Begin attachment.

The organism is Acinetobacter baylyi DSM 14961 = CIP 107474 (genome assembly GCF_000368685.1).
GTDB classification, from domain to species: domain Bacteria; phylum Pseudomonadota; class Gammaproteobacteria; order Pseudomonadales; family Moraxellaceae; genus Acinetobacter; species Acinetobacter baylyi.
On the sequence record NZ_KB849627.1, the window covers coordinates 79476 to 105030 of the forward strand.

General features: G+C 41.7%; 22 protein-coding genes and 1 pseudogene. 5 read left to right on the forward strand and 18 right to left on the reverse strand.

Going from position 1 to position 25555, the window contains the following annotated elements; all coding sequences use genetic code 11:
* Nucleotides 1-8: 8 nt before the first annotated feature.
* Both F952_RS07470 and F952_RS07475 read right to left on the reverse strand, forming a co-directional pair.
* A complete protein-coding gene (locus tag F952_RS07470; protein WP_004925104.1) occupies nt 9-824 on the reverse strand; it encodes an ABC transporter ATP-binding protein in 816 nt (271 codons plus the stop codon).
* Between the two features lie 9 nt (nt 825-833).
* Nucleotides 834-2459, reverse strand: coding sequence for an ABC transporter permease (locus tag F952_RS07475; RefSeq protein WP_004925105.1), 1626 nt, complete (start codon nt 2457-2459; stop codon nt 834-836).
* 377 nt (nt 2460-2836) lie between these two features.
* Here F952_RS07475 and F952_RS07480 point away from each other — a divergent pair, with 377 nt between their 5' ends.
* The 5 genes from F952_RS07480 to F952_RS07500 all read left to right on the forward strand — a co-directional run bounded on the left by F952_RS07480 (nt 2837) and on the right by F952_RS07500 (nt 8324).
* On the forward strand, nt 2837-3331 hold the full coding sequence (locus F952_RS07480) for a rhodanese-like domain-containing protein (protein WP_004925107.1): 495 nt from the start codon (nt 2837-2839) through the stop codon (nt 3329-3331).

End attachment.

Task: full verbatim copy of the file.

The organism is Acinetobacter baylyi DSM 14961 = CIP 107474 (genome assembly GCF_000368685.1).
GTDB classification, from domain to species: domain Bacteria; phylum Pseudomonadota; class Gammaproteobacteria; order Pseudomonadales; family Moraxellaceae; genus Acinetobacter; species Acinetobacter baylyi.
On the sequence record NZ_KB849627.1, the window covers coordinates 79476 to 105030 of the forward strand.

General features: G+C 41.7%; 22 protein-coding genes and 1 pseudogene. 5 read left to right on the forward strand and 18 right to left on the reverse strand.

Going from position 1 to position 25555, the window contains the following annotated elements; all coding sequences use genetic code 11:
* Nucleotides 1-8: 8 nt before the first annotated feature.
* Both F952_RS07470 and F952_RS07475 read right to left on the reverse strand, forming a co-directional pair.
* A complete protein-coding gene (locus tag F952_RS07470; protein WP_004925104.1) occupies nt 9-824 on the reverse strand; it encodes an ABC transporter ATP-binding protein in 816 nt (271 codons plus the stop codon).
* Between the two features lie 9 nt (nt 825-833).
* Nucleotides 834-2459, reverse strand: coding sequence for an ABC transporter permease (locus tag F952_RS07475; RefSeq protein WP_004925105.1), 1626 nt, complete (start codon nt 2457-2459; stop codon nt 834-836).
* 377 nt (nt 2460-2836) lie between these two features.
* Here F952_RS07475 and F952_RS07480 point away from each other — a divergent pair, with 377 nt between their 5' ends.
* The 5 genes from F952_RS07480 to F952_RS07500 all read left to right on the forward strand — a co-directional run bounded on the left by F952_RS07480 (nt 2837) and on the right by F952_RS07500 (nt 8324).
* On the forward strand, nt 2837-3331 hold the full coding sequence (locus F952_RS07480) for a rhodanese-like domain-containing protein (protein WP_004925107.1): 495 nt from the start codon (nt 2837-2839) through the stop codon (nt 3329-3331).